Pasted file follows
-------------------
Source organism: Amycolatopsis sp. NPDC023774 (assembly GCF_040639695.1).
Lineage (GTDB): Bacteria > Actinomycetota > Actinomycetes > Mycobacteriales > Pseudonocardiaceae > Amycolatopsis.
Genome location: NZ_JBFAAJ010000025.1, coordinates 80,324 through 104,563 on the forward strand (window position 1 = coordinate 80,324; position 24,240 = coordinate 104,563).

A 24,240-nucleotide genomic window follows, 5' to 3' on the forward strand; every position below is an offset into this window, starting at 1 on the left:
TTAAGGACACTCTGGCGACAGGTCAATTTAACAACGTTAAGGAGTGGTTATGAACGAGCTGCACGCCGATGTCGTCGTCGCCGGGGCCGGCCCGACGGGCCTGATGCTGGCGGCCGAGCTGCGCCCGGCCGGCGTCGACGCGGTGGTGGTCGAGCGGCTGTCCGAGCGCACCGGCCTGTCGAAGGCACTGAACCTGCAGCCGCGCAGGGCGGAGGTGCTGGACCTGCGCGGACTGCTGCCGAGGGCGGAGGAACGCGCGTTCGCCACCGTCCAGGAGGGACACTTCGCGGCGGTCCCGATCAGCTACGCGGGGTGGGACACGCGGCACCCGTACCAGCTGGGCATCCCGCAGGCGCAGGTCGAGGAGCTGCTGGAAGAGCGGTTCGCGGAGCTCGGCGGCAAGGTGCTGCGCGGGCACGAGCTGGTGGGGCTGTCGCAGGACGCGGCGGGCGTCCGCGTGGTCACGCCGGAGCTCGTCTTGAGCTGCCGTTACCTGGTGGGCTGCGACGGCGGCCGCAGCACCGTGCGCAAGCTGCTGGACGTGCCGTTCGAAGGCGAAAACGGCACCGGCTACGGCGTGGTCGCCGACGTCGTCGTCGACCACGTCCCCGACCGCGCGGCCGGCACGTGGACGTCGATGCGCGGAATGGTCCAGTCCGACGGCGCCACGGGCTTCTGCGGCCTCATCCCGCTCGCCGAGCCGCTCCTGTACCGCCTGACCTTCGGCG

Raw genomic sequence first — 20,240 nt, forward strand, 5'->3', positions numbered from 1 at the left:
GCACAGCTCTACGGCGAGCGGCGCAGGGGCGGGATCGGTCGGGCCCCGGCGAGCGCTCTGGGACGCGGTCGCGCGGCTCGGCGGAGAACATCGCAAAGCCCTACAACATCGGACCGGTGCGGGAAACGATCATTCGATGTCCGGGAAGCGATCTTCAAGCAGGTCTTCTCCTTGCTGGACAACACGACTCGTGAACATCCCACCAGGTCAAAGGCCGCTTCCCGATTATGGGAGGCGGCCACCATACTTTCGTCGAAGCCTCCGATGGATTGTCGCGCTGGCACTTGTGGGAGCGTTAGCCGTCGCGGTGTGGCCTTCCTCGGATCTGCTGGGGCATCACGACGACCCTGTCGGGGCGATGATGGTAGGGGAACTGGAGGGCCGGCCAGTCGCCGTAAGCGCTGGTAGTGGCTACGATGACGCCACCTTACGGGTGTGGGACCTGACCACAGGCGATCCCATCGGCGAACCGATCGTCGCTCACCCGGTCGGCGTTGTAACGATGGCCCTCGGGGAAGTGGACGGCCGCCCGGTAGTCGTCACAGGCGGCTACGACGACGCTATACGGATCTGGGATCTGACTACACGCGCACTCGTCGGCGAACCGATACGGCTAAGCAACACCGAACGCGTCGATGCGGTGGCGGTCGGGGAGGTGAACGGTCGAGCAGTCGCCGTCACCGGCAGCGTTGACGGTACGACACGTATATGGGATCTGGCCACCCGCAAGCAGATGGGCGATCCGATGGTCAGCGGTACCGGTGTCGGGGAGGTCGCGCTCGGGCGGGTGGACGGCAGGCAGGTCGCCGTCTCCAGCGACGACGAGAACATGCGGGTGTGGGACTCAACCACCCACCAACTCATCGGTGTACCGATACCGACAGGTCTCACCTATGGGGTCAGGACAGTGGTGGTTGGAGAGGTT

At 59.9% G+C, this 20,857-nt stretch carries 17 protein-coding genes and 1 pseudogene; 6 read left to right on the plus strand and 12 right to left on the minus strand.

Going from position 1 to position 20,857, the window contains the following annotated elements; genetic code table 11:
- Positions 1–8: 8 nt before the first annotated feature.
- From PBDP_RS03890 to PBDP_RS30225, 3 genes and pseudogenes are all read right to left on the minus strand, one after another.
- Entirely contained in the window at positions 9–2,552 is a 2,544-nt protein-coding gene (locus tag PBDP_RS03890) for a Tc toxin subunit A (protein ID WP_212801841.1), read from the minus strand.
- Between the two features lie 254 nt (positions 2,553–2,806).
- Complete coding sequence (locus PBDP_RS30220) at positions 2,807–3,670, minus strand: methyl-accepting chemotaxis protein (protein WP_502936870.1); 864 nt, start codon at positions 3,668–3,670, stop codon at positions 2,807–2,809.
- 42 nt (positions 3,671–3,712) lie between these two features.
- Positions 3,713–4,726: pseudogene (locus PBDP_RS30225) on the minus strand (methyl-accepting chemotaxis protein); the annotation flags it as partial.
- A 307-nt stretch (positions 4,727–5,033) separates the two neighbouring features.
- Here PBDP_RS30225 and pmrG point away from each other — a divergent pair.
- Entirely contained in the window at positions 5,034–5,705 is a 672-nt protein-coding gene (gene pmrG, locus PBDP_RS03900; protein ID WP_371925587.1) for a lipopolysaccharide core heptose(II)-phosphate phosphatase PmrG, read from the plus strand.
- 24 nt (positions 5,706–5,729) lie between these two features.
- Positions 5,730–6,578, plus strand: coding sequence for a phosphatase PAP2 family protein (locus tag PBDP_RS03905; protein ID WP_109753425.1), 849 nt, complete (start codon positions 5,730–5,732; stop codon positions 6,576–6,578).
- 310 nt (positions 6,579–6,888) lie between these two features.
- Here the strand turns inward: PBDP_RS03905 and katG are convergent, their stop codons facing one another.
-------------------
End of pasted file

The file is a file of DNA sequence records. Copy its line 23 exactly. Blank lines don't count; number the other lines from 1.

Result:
- Here the strand turns inward: PBDP_RS03905 and katG are convergent, their stop codons facing one another.